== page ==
The vaccine conundrum and the Mayo Clinic

This week, some 700 unvaccinated Mayo Clinic employees lost their jobs because they did not agree to take the COVID-19 vaccine or did not receive a medical or religious exemption.  In addition, an unknown number of Mayo employees have already quit or retired to avoid being fired.  The move comes as hospitals throughout the country struggle with a surge in hospital admissions combined with severe staff shortages.

Mayo, like many corporations, is between a rock and a hard place due to President Biden's federal vaccine mandate.  They have been put in a uniquely difficult position because their multistate clinic is often relied upon to develop and promote government public health policy.  For decades, Mayo has provided trusted medical advice to the country and world.  At a time when public trust in the federal government's ability to lead the pandemic recovery has eroded, we would all benefit from Mayo's leadership in realizing that it made a mistake in terminating these frontline workers.

Like many local elected officials, Minnesota state rep. Steve Drazkowski (R-21B) began hearing from constituents who faced a real conundrum: get vaccinated or get fired.  Drazkowski's constituents are some of the 47,500 employees of the Mayo Clinic, his state's largest employer.

The clinic offered some exemptions to those employees who have a medical reason to not vaccinate or a "sincerely held religious belief."  In a recent letter to Mayo's CEO, Drazkowski asks, "In the application process for a religious exemption, Mayo Clinic employees are asked to, 'provide any information that will help us to determine that your belief is sincerely held.' How are Mayo Clinic employees supposed to prove their beliefs to you?"

Employees who suggested that their discomfort was with the use of fetal cells in the testing of vaccines were warned that medications such as aspirin, ivermectin, and hydroxychloroquine also had been tested with fetal cells.  Did this mean that if they did receive a religious exemption, their employment would be ended if they ever took a Tylenol?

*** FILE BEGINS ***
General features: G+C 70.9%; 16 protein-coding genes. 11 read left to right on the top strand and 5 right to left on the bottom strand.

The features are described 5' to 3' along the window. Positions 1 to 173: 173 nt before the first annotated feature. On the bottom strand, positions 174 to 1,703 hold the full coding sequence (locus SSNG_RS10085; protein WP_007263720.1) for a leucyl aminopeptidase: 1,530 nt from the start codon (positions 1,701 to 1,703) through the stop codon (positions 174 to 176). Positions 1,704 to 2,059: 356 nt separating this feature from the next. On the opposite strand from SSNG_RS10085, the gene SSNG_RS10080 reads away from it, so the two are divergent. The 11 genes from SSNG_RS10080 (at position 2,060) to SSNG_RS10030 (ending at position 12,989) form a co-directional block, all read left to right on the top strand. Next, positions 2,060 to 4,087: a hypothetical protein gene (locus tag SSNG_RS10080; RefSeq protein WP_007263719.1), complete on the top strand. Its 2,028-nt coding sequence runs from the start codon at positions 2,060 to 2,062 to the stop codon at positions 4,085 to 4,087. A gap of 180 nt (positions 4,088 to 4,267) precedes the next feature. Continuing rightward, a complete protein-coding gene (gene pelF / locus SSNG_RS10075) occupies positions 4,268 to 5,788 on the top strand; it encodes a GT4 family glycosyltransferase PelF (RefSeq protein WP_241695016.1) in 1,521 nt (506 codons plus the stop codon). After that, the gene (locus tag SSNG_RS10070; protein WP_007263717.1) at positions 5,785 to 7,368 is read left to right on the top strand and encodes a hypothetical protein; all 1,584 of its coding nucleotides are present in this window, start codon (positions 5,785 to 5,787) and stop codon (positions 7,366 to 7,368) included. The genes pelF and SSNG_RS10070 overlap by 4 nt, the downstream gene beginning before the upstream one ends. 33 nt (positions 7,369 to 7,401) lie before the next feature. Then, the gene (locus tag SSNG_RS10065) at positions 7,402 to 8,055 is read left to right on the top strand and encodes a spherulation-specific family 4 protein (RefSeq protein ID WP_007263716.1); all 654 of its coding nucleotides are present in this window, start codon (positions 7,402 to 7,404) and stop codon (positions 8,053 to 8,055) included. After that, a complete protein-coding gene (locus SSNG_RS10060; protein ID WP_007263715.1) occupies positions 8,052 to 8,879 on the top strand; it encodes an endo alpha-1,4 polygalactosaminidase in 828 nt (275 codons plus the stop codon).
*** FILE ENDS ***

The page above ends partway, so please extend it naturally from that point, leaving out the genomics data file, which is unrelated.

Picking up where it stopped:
Mayo CEO Dr. Gianrico Farrugia responded to Drazkowski's question.  Mayo "has always been primarily about our mission to put the patient's interest first," Farrugia said.  "Mayo Clinic is a global destination for a significant number of cancer treatment patients and, as a world leader in complex and serious care, provides support to highly vulnerable and immunocompromised patients.  These patients deserve the safety of having vaccinated staff to care for them."

But what does that have to do with the very subjective process of granting religious vaccine absolution to Joe the custodian but not Jane the nurse, based on their application essays and choices in drop-down menus?

The Sisters of St. Francis, who for many years provided free labor in the wards of the Mayo Clinic, also created a culture of religious freedom for employees to practice their faith and work for Mayo.  The institution has never been afraid to tackle thorny, controversial moral issues while caring for sick patients.

Unvaccinated visitors, vendors, and patients, together with the employees who received vaccination exemptions, certainly far outnumber the employees who were fired by Mayo.  Moreover, the vaccines do not prevent catching or spreading the virus.  Employees at the Florida campus were not fired, but those in Minnesota were.  All this suggests that fairness, common sense, and sound science played little, if any, role in this arbitrary decision.

Farrugia also stated plainly that the federal government was threatening Mayo with loss of funding from Medicaid and Medicare reimbursements.  He correctly points out the vaccine mandate "coincided with the federal government's intent to issue regulations under which providers must require staff vaccination, absent a qualifying exemption, as a condition of the provider's continued participation in Medicare or Medicaid."

America's hospitals and medical centers have become too dependent on the favor of elected politicians and funding from the federal government.  Unfortunately, it is completely rational for hospitals to be terrified about disappointing state and federal administrators and bureaucrats.

However, Mayo risks losing the trust of a grateful nation and world to the same collapse of confidence that has so irreparably damaged other previously trusted institutions.

Mayo's mission focus on "the best interest of the patient" has helped create myriad medical miracles that have saved countless lives and alleviated the suffering of people from all over the world.  The country has been corrupted into believing that the treatment of COVID-19 should somehow depend on vaccination status.  Given the present circumstances, it is imperative that Mayo Clinic, and medical facilities throughout America, put their patients and employees above political grandstanding.

Matt Dean ( is a senior fellow for health care policy at The Heartland Institute.

Image: Mayo Clinic.

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